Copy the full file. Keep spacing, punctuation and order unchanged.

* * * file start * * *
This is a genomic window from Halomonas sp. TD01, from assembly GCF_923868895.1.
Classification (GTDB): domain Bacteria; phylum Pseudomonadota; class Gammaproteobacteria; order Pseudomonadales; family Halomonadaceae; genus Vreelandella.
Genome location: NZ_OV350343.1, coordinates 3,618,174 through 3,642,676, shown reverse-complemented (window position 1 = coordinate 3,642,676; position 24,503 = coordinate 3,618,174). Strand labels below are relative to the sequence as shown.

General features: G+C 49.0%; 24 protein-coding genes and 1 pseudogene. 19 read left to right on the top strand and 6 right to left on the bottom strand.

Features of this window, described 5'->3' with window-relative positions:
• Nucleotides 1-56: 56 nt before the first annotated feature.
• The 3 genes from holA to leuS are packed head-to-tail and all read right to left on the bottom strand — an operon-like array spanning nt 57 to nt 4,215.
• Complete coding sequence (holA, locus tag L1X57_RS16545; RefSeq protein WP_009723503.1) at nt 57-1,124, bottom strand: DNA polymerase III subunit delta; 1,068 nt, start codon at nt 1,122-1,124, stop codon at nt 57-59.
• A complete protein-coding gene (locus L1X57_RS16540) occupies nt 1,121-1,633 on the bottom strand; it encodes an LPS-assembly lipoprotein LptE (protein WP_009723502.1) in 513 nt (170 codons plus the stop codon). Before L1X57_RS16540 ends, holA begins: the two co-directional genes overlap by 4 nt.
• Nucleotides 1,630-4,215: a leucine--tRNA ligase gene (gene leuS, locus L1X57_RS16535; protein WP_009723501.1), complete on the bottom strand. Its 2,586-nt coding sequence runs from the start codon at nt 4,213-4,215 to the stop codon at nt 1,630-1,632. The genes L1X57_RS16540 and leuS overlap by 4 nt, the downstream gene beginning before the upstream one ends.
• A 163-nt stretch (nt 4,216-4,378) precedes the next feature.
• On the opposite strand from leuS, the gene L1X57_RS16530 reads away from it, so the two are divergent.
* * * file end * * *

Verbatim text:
This is a genomic window from Halomonas sp. TD01, from assembly GCF_923868895.1.
Classification (GTDB): domain Bacteria; phylum Pseudomonadota; class Gammaproteobacteria; order Pseudomonadales; family Halomonadaceae; genus Vreelandella.
Genome location: NZ_OV350343.1, coordinates 3,618,174 through 3,642,676, shown reverse-complemented (window position 1 = coordinate 3,642,676; position 24,503 = coordinate 3,618,174). Strand labels below are relative to the sequence as shown.

General features: G+C 49.0%; 24 protein-coding genes and 1 pseudogene. 19 read left to right on the top strand and 6 right to left on the bottom strand.

Features of this window, described 5'->3' with window-relative positions:
• Nucleotides 1-56: 56 nt before the first annotated feature.
• The 3 genes from holA to leuS are packed head-to-tail and all read right to left on the bottom strand — an operon-like array spanning nt 57 to nt 4,215.
• Complete coding sequence (holA, locus tag L1X57_RS16545; RefSeq protein WP_009723503.1) at nt 57-1,124, bottom strand: DNA polymerase III subunit delta; 1,068 nt, start codon at nt 1,122-1,124, stop codon at nt 57-59.
• A complete protein-coding gene (locus L1X57_RS16540) occupies nt 1,121-1,633 on the bottom strand; it encodes an LPS-assembly lipoprotein LptE (protein WP_009723502.1) in 513 nt (170 codons plus the stop codon). Before L1X57_RS16540 ends, holA begins: the two co-directional genes overlap by 4 nt.
• Nucleotides 1,630-4,215: a leucine--tRNA ligase gene (gene leuS, locus L1X57_RS16535; protein WP_009723501.1), complete on the bottom strand. Its 2,586-nt coding sequence runs from the start codon at nt 4,213-4,215 to the stop codon at nt 1,630-1,632. The genes L1X57_RS16540 and leuS overlap by 4 nt, the downstream gene beginning before the upstream one ends.
• A 163-nt stretch (nt 4,216-4,378) precedes the next feature.
• On the opposite strand from leuS, the gene L1X57_RS16530 reads away from it, so the two are divergent.